So Adam Walker goes to Paris for reasons I forget but also to go to school, and rather than live in dorms like a regular person he gets himself this run-down, charmingly dilapidated, winsomely poetic room. Because he’s a poet, you may recall. Poets do not live in dorms and play cribbage with their roommates at 3 am. They STARVE and DRINK BAD WINE and they WRITE. They fall upon the thorns of life! They bleed!
Amidst starving and writing and bleeding, Adam phones Margot (Bertram’s old gf, with whom Adam had some torrid sexy times) and insists on talking to her in French because he ‘knows she can express herself more comfortably in her own language. Now that he is in Paris, he aims to give Margot’s Frenchness back to her.’ IS THIS NOT MOST NOBLE? Fuck you, Adam. First of all, her Frenchness is not yours to give, and secondly, she lives in Paris now, so speaking French is probably not the treat you think it is.
Anywert, they resume sexy times and chat about Bertram and whether or not he was attracted to Adam, because that’s what *I* like to talk about with my lovers. And she’s all (this is where I start laughing and laughing), ‘He said you looked like a tormented Adonis, Lord Byron on the verge of a nervous breakdown [so, just regular Lord Byron, then]…You’re a special case, Adam, and what makes you special is that you have no idea of the effect you have on other people.’ That is my LEAST favorite trope, I tell you right now.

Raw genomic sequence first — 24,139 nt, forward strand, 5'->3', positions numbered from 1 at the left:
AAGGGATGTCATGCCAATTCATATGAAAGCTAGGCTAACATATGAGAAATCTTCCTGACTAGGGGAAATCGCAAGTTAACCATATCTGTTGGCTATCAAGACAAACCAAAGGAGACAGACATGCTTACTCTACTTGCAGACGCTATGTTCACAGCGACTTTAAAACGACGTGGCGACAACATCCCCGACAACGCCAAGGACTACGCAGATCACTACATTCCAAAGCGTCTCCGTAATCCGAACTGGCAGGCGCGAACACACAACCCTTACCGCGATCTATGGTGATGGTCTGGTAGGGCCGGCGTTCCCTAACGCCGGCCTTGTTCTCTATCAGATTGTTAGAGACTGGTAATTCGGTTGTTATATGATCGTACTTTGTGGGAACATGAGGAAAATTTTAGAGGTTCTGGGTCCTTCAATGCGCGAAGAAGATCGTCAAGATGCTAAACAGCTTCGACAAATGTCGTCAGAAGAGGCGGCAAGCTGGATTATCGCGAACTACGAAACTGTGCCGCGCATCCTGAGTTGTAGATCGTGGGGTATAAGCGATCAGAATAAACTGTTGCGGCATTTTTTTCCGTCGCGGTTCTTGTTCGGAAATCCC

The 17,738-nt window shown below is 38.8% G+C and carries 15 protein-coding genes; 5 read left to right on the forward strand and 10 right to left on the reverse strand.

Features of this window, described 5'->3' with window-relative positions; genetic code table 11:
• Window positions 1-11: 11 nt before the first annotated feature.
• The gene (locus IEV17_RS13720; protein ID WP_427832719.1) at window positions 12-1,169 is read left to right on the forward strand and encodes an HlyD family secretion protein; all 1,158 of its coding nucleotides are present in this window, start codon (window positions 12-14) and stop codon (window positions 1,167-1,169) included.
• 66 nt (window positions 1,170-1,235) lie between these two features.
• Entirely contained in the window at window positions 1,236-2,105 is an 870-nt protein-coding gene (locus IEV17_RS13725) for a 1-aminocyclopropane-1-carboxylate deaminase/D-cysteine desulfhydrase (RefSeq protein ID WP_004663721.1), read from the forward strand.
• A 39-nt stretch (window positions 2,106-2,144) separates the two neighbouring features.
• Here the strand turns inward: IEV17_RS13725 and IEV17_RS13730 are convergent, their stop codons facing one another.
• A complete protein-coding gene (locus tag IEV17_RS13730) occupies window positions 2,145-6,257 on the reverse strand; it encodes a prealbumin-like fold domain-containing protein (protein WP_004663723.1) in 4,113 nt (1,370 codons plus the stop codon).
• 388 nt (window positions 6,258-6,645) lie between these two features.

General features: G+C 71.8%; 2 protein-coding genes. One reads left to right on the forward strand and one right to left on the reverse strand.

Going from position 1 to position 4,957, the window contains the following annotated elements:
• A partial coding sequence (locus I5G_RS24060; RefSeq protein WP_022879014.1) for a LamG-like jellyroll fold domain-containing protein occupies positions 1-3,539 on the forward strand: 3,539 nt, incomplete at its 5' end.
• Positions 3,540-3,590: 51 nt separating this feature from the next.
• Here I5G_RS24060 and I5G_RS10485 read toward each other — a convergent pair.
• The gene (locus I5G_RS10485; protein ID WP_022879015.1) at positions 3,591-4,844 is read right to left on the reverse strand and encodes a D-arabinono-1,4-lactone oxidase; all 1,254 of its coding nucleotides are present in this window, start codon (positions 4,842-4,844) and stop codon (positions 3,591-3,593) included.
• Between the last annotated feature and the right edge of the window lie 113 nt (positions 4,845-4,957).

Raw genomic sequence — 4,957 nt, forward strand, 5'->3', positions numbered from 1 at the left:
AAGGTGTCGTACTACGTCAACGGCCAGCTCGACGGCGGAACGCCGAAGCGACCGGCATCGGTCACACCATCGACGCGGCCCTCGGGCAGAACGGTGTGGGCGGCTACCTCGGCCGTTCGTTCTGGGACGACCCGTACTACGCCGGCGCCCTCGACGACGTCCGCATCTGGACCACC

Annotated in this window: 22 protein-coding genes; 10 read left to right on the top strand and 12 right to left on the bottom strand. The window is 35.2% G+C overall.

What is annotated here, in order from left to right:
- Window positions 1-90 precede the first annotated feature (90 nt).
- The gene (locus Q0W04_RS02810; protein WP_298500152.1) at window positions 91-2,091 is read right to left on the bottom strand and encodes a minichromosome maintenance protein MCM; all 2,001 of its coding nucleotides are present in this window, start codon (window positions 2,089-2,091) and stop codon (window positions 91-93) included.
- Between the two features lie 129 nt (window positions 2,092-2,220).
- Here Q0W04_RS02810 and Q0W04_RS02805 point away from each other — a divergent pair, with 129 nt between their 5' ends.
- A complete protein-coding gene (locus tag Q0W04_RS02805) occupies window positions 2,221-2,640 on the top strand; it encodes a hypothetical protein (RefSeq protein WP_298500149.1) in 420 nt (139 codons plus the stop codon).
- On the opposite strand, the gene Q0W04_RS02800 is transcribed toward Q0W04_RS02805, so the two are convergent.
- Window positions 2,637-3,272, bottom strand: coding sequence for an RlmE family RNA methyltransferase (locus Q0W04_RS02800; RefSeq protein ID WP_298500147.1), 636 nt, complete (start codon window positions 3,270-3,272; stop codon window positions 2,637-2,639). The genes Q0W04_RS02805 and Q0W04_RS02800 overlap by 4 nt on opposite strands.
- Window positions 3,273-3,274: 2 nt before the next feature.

And then Margot is like, He tossed me out and took up with some boring nice person named Hélène. And then the book goes to some length to prove that Hélène is dumpy and that she and Bertram have no real spark but THEN Adam is like, I will pull off this devious plan of REVENGE for that POOR STABBED BOY and ‘it will deprive Hélène Juin’s future husband of the one object he covets most in the world.’ And despite myself I’m kind of like, Oooooh, what could it be!
It’s Hélène, obviously. Even though Bertram isn’t that into her. And Adam accidentally makes Hélène’s daughter fall in love with him in the process (the process being: Befriend Hélène, tell her about Bertram’s stabby times. I mean, what a PLOT!) because he is The Most Lovable, so in a fit of philanthropy he avoids her (!!) and settles down to Serious Poetry Writing. And here’s a thing, authors: don’t have your budding poet write some poems and be like, Mmmm, yes, quite good, those, and then PUT the poems in the book! Don’t do it. Because I’m going to be like, Har! That poem is terrible.
Ennnnnyway, he’s being all monastic but then Hélène’s daughter shows up and unburdens her soul to him and ‘[s]he is still talking, but he is no longer listening to her’ because he’s wondering if now is a good time to spring Bertram’s stabby tendencies on her. Adam Walker, you are a terrible person. Adam finally tells Hélène about Bertram and she’s like, What? Come on. So that doesn’t go as planned.
SECTION BREAK. Now its 40 years later and the Old School Chum goes around interviewing Hélène’s daughter and Gwyn and whoever else, and they’re all like, My story is different than Dead Adams, and it’s supposed to be about unreliability or something.
This is one of those Deep and Meaningful books that I suspect I am (at 30) much too old for, and nowhere near enough in love with the uniquely principled young poet archetype. 19-year-old me might have been all over him, but 19-year-old me (it is universally acknowledged) had terrible, terrible taste in men.
Spare yourselves, you guys.